Case Study 5

Enlarged Vestibular Aqueduct Treated with Cochlear Implantation

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A 1 year old girl presented to the clinic who was found to have a severe to profound sensorineural hearing loss that was discovered when she was 8 months old. Her observation audiometry results are shown in Audiogram 1. She was fitted with hearing aids for amplification. A high resolution temporal bone CT scan obtained to see if she had an anatomic abnormality (Figure 1). The scan revealed bilateral enlarged vestibular aqueducts (right greater than left). Her hearing loss progressed throughout her childhood. Audiogram 2 (standard audiogram) documented the deterioration of her hearing and her bilateral word recognition score of 40%. A cochlear implant evaluation concluded that she was a good candidate for implantation. At 9 years of age, she underwent a right-sided cochlear implant without complication and her function improved greatly. Audiogram 3 shows her hearing level with the left-sided cochlear implants. Her word recognition score after the cochlear implant on the left was 72%. She now wears a hearing aid on the right and the cochlear implant on the left. It has been 5 years since her cochlear implant and she is currently being evaluated by the cochlear implant team for a left-sided cochlear implant.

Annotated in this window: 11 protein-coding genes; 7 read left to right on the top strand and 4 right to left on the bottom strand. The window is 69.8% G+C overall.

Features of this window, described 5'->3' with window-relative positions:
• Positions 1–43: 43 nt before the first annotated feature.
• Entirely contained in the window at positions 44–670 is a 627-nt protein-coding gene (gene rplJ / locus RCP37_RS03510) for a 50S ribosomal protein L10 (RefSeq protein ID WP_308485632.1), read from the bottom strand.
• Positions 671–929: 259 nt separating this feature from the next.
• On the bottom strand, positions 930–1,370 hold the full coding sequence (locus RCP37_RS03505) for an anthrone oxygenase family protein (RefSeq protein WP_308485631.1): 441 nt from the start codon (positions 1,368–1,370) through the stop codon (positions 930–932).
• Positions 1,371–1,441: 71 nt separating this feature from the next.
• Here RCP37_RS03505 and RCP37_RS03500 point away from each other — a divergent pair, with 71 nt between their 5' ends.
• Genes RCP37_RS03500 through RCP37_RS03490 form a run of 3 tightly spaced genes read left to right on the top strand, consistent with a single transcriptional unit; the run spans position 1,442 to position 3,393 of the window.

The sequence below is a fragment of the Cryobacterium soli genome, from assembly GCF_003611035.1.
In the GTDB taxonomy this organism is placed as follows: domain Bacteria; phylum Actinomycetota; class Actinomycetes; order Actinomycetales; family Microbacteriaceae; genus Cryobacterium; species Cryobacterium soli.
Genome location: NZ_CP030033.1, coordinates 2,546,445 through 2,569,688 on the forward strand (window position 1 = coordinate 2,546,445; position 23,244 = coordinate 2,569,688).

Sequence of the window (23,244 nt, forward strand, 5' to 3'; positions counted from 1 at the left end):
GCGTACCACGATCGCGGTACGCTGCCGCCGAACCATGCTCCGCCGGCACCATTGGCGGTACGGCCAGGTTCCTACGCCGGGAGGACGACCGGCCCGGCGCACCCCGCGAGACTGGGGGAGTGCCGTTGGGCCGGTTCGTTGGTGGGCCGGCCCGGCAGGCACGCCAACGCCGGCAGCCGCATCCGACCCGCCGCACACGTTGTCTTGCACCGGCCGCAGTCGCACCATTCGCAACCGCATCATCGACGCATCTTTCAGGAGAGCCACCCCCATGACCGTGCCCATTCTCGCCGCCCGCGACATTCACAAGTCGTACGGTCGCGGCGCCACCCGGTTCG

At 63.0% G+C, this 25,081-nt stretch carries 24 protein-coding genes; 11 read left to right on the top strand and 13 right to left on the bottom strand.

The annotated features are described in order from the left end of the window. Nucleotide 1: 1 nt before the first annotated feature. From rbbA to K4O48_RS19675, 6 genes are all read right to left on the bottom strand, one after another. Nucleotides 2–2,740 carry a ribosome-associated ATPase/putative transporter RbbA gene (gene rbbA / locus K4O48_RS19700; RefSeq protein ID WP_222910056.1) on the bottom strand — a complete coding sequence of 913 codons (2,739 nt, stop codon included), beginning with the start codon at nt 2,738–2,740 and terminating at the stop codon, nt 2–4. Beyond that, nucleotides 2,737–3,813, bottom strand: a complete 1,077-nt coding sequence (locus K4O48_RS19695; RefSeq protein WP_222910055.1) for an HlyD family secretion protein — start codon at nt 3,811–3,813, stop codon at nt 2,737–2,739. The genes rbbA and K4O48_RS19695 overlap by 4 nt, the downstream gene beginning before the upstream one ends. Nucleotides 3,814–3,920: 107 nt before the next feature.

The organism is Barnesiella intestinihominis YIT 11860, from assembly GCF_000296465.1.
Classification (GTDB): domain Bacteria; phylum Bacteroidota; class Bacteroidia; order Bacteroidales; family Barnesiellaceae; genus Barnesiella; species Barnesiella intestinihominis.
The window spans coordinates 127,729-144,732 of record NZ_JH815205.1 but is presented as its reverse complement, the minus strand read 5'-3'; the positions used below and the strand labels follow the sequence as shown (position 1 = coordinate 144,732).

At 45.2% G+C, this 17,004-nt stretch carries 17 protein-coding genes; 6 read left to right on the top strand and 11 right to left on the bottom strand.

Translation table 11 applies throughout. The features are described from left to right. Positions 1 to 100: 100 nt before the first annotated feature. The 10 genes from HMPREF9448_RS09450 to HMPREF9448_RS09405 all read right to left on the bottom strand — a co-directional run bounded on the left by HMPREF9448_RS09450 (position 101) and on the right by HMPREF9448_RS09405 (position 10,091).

The vestibular aqueduct is a connection between the intracranial cavity and inner ear. Enlargement of the vestibular aqueduct is one of the most common inner ear deformities associated with hearing loss during childhood. Patients can present with hearing loss at birth or can present with a progressive hearing loss during childhood or adolescence. Patients may also have vestibular symptoms causing imbalance. When an enlarged vestibular aqueduct is detected in a patient, it is important that the clinician counsel the patient and their family that activities involving increased risk of head trauma or barotrauma are to be avoided (e.g. soccer, football, and rugby as well as playing horn instruments and diving).

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